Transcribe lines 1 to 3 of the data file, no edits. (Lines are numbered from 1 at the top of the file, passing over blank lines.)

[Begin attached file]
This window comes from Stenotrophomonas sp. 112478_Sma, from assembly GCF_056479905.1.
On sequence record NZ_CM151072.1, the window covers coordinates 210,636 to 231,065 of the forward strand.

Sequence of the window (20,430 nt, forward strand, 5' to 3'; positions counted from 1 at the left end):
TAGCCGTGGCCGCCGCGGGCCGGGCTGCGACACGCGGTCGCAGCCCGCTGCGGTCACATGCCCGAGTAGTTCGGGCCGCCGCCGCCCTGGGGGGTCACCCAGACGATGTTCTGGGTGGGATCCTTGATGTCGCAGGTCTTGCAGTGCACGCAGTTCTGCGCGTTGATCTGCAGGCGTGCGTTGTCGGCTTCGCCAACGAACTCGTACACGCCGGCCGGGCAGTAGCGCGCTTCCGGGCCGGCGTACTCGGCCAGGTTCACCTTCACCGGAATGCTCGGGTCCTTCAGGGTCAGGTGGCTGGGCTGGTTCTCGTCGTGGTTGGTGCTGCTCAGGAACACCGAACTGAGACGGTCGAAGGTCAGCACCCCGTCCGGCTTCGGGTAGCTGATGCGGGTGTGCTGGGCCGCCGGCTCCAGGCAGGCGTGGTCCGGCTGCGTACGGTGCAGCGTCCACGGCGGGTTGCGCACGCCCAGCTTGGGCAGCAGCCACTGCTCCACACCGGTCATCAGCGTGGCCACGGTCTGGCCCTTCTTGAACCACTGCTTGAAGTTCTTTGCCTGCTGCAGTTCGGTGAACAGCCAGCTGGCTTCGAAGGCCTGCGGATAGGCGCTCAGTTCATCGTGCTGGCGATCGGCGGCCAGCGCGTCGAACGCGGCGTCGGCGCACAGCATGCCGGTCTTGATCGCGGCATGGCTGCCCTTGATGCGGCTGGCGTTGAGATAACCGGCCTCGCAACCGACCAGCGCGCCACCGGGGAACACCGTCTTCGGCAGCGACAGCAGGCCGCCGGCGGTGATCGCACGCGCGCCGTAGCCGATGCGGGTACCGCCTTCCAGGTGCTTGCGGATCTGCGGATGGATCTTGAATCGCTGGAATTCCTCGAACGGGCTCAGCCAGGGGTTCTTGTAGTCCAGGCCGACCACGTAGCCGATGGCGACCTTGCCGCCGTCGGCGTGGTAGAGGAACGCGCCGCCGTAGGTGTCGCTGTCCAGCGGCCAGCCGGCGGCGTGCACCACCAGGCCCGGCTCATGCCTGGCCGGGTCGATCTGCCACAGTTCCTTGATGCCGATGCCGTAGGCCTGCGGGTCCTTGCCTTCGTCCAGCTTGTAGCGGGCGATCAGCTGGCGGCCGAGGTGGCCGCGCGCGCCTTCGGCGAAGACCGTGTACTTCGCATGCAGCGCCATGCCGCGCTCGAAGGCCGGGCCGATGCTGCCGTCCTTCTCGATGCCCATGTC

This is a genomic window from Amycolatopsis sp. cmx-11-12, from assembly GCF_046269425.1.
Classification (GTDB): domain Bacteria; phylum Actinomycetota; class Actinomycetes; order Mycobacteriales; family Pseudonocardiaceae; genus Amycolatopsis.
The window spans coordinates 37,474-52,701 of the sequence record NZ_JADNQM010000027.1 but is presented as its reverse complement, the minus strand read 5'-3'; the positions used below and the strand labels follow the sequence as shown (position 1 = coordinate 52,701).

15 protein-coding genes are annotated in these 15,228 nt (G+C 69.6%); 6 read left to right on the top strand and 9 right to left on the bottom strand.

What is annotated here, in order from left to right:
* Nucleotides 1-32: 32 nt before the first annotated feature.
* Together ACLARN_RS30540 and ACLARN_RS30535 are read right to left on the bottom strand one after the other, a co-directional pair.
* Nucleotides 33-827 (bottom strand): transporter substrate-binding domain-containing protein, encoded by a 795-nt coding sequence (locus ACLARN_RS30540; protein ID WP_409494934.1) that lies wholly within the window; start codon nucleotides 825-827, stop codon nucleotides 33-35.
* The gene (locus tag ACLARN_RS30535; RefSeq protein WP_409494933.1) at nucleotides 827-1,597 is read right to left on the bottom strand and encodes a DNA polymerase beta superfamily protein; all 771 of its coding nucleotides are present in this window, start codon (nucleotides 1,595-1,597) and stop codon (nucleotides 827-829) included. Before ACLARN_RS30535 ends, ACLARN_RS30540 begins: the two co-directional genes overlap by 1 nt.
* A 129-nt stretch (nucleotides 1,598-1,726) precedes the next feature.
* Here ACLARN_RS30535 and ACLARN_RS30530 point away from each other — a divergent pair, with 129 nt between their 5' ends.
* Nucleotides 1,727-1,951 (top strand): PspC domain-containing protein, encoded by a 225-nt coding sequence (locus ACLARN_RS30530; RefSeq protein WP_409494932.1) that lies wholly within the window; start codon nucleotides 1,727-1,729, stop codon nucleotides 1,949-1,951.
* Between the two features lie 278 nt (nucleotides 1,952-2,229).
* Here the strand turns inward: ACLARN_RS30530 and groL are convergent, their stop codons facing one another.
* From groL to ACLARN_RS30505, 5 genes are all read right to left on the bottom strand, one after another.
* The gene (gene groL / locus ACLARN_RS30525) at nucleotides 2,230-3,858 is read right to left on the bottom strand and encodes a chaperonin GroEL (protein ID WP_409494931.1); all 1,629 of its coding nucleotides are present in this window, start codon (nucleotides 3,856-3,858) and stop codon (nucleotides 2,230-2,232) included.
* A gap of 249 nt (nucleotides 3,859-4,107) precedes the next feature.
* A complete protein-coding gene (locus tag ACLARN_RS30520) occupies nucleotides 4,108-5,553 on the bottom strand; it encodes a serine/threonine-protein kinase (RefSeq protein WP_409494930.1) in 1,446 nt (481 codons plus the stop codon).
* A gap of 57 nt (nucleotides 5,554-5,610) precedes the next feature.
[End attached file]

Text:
This window comes from Stenotrophomonas sp. 112478_Sma, from assembly GCF_056479905.1.
On sequence record NZ_CM151072.1, the window covers coordinates 210,636 to 231,065 of the forward strand.

Sequence of the window (20,430 nt, forward strand, 5' to 3'; positions counted from 1 at the left end):